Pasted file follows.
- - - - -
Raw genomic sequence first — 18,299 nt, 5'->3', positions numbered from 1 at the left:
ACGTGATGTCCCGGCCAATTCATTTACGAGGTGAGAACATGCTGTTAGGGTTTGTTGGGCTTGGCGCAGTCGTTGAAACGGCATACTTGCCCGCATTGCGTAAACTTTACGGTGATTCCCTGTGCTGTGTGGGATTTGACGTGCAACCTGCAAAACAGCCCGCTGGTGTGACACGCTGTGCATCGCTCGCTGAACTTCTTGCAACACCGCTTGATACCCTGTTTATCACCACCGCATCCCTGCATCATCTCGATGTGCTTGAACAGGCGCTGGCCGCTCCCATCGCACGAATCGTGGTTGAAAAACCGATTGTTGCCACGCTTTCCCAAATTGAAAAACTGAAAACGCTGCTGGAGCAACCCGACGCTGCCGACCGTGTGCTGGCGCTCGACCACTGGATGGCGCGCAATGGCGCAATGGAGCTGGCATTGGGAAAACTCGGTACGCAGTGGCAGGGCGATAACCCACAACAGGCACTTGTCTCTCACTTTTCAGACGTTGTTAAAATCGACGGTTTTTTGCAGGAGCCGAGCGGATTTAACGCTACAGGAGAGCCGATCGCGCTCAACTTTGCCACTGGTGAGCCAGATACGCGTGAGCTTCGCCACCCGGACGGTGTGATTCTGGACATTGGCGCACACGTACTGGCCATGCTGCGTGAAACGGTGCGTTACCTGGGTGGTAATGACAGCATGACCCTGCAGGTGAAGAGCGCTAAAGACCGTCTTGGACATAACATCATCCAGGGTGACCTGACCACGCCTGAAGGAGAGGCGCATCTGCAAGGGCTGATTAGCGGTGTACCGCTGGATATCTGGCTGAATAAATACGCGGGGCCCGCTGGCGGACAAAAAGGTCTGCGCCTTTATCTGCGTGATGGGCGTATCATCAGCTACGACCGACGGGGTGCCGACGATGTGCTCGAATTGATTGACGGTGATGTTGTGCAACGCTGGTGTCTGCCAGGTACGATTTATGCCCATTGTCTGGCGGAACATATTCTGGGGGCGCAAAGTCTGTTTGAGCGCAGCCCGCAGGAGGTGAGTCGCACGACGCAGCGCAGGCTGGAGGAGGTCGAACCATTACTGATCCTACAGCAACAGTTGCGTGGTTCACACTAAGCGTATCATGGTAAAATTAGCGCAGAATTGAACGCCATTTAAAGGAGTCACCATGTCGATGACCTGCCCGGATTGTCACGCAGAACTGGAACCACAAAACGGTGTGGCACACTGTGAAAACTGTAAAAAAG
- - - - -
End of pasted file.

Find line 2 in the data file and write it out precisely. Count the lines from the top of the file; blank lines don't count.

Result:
ACGTGATGTCCCGGCCAATTCATTTACGAGGTGAGAACATGCTGTTAGGGTTTGTTGGGCTTGGCGCAGTCGTTGAAACGGCATACTTGCCCGCATTGCGTAAACTTTACGGTGATTCCCTGTGCTGTGTGGGATTTGACGTGCAACCTGCAAAACAGCCCGCTGGTGTGACACGCTGTGCATCGCTCGCTGAACTTCTTGCAACACCGCTTGATACCCTGTTTATCACCACCGCATCCCTGCATCATCTCGATGTGCTTGAACAGGCGCTGGCCGCTCCCATCGCACGAATCGTGGTTGAAAAACCGATTGTTGCCACGCTTTCCCAAATTGAAAAACTGAAAACGCTGCTGGAGCAACCCGACGCTGCCGACCGTGTGCTGGCGCTCGACCACTGGATGGCGCGCAATGGCGCAATGGAGCTGGCATTGGGAAAACTCGGTACGCAGTGGCAGGGCGATAACCCACAACAGGCACTTGTCTCTCACTTTTCAGACGTTGTTAAAATCGACGGTTTTTTGCAGGAGCCGAGCGGATTTAACGCTACAGGAGAGCCGATCGCGCTCAACTTTGCCACTGGTGAGCCAGATACGCGTGAGCTTCGCCACCCGGACGGTGTGATTCTGGACATTGGCGCACACGTACTGGCCATGCTGCGTGAAACGGTGCGTTACCTGGGTGGTAATGACAGCATGACCCTGCAGGTGAAGAGCGCTAAAGACCGTCTTGGACATAACATCATCCAGGGTGACCTGACCACGCCTGAAGGAGAGGCGCATCTGCAAGGGCTGATTAGCGGTGTACCGCTGGATATCTGGCTGAATAAATACGCGGGGCCCGCTGGCGGACAAAAAGGTCTGCGCCTTTATCTGCGTGATGGGCGTATCATCAGCTACGACCGACGGGGTGCCGACGATGTGCTCGAATTGATTGACGGTGATGTTGTGCAACGCTGGTGTCTGCCAGGTACGATTTATGCCCATTGTCTGGCGGAACATATTCTGGGGGCGCAAAGTCTGTTTGAGCGCAGCCCGCAGGAGGTGAGTCGCACGACGCAGCGCAGGCTGGAGGAGGTCGAACCATTACTGATCCTACAGCAACAGTTGCGTGGTTCACACTAAGCGTATCATGGTAAAATTAGCGCAGAATTGAACGCCATTTAAAGGAGTCACCATGTCGATGACCTGCCCGGATTGTCACGCAGAACTGGAACCACAAAACGGTGTGGCACACTGTGAAAACTGTAAAAAAG